I will say it from the start: I know how unfair this is to you. I know it’s unfair to you because you’re different. You’re not like everyone else, and neither is your dog “Rex.” Your dog is …
This item is available in full to subscribers.
If you're a print subscriber, but do not yet have an online account, click here to create one.
Click here to see your options for becoming a subscriber.
If you made a voluntary contribution of $25 or more in Nov. 2018-2019, but do not yet have an online account, click here to create one at no additional charge. VIP Digital Access Includes access to all websites
I will say it from the start: I know how unfair this is to you. I know it’s unfair to you because you’re different.
You’re not like everyone else, and neither is your dog “Rex.”
Your dog is better than my dog, that’s all there is to it.
Rules shouldn’t apply to you, but I am going to have to tell you, well, they do.
Those signs about every 100 yards that say, “Dogs must be on a leash,” they apply to your dog too.
I know, I know. You’re special, and something like this cramps your style.
But here’s a narrative: There’s a man in my neighborhood who walks his unleashed dog everywhere, and the dog goes wherever it wants. It doesn’t stay by its owner’s side.
It goes into yards, up on porches, over, under, sideways, down.
The owner looks like he is humming a Belafonte song. Everything is a groove.
We have rabbits in the neighborhood: lots and lots of rabbits.
One runs from a bush, and the unleashed dog sees it. There is a pursuit into the street.
We have something else in this neighborhood. It’s near a high school. That means we experience a lot of drivers who have had their licenses for about two weeks, and the speed limit? Well, it’s just a suggestion.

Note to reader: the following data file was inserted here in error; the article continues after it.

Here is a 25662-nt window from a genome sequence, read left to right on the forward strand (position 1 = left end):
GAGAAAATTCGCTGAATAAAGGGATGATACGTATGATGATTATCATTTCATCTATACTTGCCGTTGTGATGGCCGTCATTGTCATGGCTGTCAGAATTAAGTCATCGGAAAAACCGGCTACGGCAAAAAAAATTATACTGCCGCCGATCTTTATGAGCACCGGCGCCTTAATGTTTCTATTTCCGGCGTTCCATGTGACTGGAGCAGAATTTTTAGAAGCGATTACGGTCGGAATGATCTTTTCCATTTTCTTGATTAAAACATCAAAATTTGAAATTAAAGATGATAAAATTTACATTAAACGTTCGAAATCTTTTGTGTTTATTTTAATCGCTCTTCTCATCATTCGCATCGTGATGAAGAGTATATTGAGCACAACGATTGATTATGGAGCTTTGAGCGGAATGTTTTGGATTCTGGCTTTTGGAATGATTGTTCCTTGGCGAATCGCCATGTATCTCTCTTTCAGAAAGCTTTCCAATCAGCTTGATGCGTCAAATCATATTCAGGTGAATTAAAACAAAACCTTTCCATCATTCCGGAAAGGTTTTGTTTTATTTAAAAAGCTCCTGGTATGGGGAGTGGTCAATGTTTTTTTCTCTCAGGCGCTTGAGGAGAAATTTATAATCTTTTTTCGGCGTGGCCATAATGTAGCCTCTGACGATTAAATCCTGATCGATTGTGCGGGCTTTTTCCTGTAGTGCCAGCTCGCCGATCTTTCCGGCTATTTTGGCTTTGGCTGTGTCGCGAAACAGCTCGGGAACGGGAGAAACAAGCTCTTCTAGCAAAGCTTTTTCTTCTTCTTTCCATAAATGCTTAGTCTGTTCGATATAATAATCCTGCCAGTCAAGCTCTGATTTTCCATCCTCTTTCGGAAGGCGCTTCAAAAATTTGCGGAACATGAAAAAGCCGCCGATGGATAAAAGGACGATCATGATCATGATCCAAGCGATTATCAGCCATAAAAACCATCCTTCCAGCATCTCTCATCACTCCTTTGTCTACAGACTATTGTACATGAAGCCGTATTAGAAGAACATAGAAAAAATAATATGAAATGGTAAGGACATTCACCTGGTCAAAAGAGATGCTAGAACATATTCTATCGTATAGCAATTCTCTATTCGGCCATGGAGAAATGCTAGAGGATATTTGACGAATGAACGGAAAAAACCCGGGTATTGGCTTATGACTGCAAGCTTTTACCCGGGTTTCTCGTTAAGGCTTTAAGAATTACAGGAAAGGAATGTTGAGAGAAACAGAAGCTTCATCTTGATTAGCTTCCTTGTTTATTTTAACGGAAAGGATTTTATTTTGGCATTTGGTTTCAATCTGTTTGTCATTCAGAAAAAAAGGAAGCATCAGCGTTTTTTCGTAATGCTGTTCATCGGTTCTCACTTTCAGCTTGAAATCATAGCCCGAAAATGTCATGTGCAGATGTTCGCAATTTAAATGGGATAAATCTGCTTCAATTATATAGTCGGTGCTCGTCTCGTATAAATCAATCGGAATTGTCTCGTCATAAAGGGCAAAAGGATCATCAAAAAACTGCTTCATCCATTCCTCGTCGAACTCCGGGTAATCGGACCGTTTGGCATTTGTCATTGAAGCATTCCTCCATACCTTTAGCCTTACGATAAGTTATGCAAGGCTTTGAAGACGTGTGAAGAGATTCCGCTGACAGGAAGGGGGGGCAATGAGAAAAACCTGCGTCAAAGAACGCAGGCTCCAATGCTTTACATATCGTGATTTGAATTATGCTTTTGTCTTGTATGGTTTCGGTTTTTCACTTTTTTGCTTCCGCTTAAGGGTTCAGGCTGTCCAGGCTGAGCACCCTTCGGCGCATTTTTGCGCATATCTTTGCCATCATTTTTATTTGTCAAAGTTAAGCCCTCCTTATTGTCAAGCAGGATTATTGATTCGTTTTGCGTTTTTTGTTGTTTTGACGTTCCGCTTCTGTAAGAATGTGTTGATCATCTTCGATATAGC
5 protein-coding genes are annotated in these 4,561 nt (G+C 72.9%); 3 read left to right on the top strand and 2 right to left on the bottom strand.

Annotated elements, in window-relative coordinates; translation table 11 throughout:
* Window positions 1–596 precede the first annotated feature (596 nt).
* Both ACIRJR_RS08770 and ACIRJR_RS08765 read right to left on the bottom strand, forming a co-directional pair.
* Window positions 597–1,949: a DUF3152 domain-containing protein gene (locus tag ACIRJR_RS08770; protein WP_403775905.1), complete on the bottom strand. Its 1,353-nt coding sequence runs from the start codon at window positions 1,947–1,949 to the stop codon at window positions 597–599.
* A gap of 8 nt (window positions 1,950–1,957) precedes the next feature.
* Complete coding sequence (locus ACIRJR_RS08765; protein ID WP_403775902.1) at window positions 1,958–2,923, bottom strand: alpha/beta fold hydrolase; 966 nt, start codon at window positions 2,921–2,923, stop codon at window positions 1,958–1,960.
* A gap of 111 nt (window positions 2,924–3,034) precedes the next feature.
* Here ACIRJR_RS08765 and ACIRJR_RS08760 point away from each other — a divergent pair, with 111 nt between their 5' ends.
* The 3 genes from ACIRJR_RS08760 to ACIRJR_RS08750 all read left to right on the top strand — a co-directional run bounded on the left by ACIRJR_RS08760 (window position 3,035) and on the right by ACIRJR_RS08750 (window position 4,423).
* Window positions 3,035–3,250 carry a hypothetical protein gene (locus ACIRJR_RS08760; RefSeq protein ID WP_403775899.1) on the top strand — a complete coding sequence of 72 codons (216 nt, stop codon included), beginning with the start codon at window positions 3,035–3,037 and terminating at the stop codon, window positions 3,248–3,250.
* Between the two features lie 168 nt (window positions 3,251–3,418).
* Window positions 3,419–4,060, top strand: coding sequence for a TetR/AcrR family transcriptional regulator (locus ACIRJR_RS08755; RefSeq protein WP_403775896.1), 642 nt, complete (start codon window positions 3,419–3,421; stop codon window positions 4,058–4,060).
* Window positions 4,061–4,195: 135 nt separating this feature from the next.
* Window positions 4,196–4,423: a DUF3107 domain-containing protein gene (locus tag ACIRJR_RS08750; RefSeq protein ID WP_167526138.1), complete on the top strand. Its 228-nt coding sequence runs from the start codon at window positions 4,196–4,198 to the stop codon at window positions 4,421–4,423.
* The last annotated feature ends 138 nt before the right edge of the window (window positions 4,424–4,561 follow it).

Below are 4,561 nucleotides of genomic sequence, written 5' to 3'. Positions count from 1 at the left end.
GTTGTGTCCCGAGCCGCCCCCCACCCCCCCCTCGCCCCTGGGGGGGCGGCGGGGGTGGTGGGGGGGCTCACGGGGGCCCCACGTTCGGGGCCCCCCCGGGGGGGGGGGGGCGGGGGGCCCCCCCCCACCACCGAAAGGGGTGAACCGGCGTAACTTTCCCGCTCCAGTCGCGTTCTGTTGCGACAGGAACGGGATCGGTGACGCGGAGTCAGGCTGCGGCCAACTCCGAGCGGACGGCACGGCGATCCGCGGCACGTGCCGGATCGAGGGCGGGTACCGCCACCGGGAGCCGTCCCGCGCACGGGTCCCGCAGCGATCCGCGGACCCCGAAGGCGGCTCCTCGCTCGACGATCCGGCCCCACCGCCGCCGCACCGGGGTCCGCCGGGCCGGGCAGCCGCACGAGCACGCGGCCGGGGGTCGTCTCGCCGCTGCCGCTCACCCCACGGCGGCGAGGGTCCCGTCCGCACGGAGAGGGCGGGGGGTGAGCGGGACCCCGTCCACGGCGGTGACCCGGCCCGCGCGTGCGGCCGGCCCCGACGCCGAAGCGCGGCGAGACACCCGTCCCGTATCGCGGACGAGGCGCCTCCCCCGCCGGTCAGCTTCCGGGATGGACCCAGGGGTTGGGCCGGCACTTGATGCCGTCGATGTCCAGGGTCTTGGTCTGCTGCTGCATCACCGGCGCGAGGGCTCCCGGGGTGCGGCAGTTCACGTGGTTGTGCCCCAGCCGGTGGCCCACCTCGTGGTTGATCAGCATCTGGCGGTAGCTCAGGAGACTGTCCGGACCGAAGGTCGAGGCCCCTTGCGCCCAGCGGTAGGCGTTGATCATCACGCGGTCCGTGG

The dog, the rabbit, and Andy Hardy all convene.
That’s one narrative. Here’s another. Harry and I leave for a walk at exactly the same time that Rex is sniffing at our door.
Rex and Harry meet and greet. Rex is about six times larger than Harry is.
Rex would not be safe. Rex would not be safe from me. I will do whatever I have to do to protect my dog.
There’s another narrative, and it’s the most important one.
Leashing dogs around here is the law.
Laws are broken all the time. Littering? By the ton? No turn signals? Who really needs to know which way you are going to go next?
I see parents with their small children and dogs walking our block. Mom or dad is mindful of the child, while Snoopy has a field day.
If it’s a financial consideration, and I know times are tough for some of us, you can make a leash out of a piece of rope.
I just checked, and if you have Amazon Prime, they can have a leash on your doorstep, by tomorrow, for around $5.
They come in colors. They come in different lengths. Some are retractable.
Need one? I’ll be happy to get one for you. I really don’t want to take a broom to your dog’s head.
But I will.
There are these hindrances in a life of ease, aren’t there? Most of the signs have something else kind of annoying on them.
They say you’re supposed to pick up after your dog.
That means poop. But, for goodness sake, it’s icky, and not only that: It’s biodegradable.
We have some characters here who pick up after their dogs, and leave the baggies on the greenbelt.
It’s been said before, it no longer seems like many of us know or care if our behavior has an impact on others.
It’s called limitless self-absorption.
(The broom is right by the door.)
Craig Marshall Smith is an artist, educator and Highlands Ranch resident. He can be reached at firstname.lastname@example.org.
Other items that may interest you
We have noticed you are using an ad blocking plugin in your browser.
The revenue we receive from our advertisers helps make this site possible. We request you whitelist our site.